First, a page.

The Supreme Court orders Autherine Lucy admitted to the University of Alabama.

November 15, 1955

Adlai Stevenson announces that he will run for President in 1956.

November 25, 1955

The Interstate Commerce Commission bans racial segregation on interstate trains and buses.

December 1, 1955

Rosa Parks is arrested in Montgomery, Alabama, for refusing to give up her seat on a bus to a white man. During the following week, the Montgomery African American community, led by Reverend Martin Luther King Jr., organizes a boycott of the city's buses that lasts for more than a year.

December 5, 1955

The merger of the American Federation of Labor (AFL) and the Congress of Industrial Organizations (CIO) is ratified.

December 26, 1955

Eisenhower tries to persuade Richard Nixon to take a cabinet post and not stand for re-election in 1956 as vice president.

1956

January 30, 1956

African American student Autherine Lucy is admitted to the University of Alabama following a court order.

February 22, 1956

Eisenhower releases $1 billion worth of Uranium-235 for peaceful atomic purposes.

February 29, 1956

Eisenhower announces that he will run for a second term as President.

March 12, 1956

Nineteen senators and eighty-one representatives sign the "Southern Manifesto," promising to use "all lawful means" to reverse the Brown decisions.

April 9, 1956

Eisenhower again urges Nixon to take a cabinet post.

April 25, 1956

Eisenhower announces that Nixon will be his running mate in 1956.

May 31, 1956

Eisenhower approves U-2 spy flights over the Soviet Union.

June 4, 1956

In Browder v. Gayle, a three-judge district court rules that bus segregation in Montgomery, Alabama, is unconstitutional.

June 29, 1956

Eisenhower signs the Federal Aid Highway Act, providing federal funding for the construction of a system of interstate highways for transportation and national defense.

July 26, 1956

Egyptian president Gamal Abdel Nasser nationalizes the Suez Canal.

August 1, 1956

Eisenhower signs the Social Security Act, permitting women to retire at age sixty-two and disabled workers at age fifty.

August 1, 1956

The recently discovered Salk Polio Vaccine is sold on the open market.

August 13-August 17, 1956

The Democratic National Convention nominates Adlai Stevenson for President.

August 21, 1956

Eisenhower attends the Republican National Convention and accepts nomination as the party's candidate for President.

September 29, 1956

Eisenhower appoints William J. Brennan to the Supreme Court.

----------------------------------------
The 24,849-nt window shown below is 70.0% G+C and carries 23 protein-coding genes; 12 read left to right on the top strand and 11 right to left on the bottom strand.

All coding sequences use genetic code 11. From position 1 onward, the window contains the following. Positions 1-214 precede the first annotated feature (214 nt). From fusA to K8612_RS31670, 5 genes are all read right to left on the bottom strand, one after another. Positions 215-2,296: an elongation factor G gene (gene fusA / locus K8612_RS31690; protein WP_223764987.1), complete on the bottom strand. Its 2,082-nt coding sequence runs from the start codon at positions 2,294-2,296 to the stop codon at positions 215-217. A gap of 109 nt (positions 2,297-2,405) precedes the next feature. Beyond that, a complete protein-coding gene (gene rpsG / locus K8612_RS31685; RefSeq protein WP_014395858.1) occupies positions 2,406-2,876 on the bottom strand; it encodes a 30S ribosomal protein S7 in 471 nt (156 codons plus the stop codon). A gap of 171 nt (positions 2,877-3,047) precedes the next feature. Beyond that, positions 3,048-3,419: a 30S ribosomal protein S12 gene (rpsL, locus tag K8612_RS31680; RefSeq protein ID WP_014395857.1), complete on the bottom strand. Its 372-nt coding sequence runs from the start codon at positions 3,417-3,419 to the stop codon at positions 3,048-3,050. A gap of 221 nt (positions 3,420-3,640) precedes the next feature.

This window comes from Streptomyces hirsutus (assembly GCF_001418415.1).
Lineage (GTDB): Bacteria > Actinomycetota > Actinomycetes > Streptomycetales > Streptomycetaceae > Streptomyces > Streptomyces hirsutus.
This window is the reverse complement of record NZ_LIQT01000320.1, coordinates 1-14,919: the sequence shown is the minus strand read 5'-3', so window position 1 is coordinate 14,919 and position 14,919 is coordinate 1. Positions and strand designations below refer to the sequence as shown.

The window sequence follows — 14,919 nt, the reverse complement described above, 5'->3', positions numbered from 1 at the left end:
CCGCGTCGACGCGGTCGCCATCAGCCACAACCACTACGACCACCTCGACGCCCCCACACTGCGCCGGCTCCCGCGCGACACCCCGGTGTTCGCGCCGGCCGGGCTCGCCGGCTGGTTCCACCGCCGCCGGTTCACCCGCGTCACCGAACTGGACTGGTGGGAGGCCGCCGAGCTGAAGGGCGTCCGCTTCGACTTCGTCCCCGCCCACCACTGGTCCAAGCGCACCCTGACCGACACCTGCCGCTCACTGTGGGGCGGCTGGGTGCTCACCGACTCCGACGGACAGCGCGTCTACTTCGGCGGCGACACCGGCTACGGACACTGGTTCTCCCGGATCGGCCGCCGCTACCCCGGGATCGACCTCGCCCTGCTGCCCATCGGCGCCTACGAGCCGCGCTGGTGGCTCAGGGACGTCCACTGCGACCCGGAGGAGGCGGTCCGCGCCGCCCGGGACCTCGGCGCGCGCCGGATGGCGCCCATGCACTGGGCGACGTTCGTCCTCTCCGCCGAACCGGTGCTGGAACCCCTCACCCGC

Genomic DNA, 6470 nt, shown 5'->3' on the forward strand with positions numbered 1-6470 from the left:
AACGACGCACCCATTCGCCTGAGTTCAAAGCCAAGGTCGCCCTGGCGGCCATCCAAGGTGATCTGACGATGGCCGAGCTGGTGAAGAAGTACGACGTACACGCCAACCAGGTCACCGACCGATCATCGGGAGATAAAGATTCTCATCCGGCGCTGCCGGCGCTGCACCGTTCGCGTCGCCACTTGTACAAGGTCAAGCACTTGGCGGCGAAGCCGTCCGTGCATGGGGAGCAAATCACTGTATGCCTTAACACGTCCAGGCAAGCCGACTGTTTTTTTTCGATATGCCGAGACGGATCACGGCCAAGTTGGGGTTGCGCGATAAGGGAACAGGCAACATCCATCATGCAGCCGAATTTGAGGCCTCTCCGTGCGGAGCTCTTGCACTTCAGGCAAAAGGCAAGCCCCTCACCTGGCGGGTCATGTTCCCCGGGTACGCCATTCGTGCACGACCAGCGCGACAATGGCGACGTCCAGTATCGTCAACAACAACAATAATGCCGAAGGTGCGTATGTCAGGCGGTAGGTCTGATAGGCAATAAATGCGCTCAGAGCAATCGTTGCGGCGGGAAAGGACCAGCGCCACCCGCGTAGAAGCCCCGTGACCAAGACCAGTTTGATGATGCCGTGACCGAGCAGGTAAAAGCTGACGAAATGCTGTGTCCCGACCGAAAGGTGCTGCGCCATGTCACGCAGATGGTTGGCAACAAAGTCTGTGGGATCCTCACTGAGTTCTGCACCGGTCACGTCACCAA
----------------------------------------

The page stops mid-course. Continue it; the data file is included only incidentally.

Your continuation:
October 22, 1956

The Hungarian Revolution begins.

October 29-October 31, 1956

Israel, Britain, and France attack Egypt; Eisenhower condemns the attack.

November 4, 1956

The Soviet Union crushes the Hungarian Revolution via armed intervention.

November 5, 1956

A cease-fire is established in Egypt.

November 6, 1956

Eisenhower defeats Stevenson by nine million votes to win a second term. Congress remains in the hands of the Democratic Party.

November 13, 1956

Browder v. Gayle is upheld by the Supreme Court.

December 20, 1956

The Montgomery Bus Boycott comes to an end.

1957

January 5, 1957

Eisenhower proposes the "Eisenhower Doctrine" regarding defense of the Middle East.

January 6, 1957

Elvis Presley makes his third appearance on the Ed Sullivan Show; and concern that his gyrating dance style is too lewd lead network executives to show him only from the waist up.

January 20, 1957

Eisenhower is inaugurated for a second term as President.

February 14, 1957

The Southern Christian Leadership Conference (SCLC) is organized in New Orleans. Martin Luther King, Jr., is elected president of the organization.

March 5-March 7, 1957

Congress sanctions the "Eisenhower Doctrine."

May 6, 1957

John F. Kennedy wins a Pulitzer Prize for his book Profiles in Courage.

May 29, 1957

Secretary of the Treasury George Humphrey resigns; Eisenhower selects Robert B. Anderson as his replacement.

July 12, 1957

The Surgeon General reports that scientific research has established a link between cigarette smoking and lung cancer.

August 30, 1957

Senator Strom Thurmond (D-SC) filibusters against pending civil rights legislation for a record twenty-four hours, twenty-seven minutes.

September 9, 1957

Eisenhower signs the Civil Rights Act of 1957, the first civil rights bill since Reconstruction.

September 24, 1957

Eisenhower orders federal troops to Little Rock, Arkansas, to end the school desegregation crisis.

October 4, 1957

The Soviet Union launches Sputnik.

November 25, 1957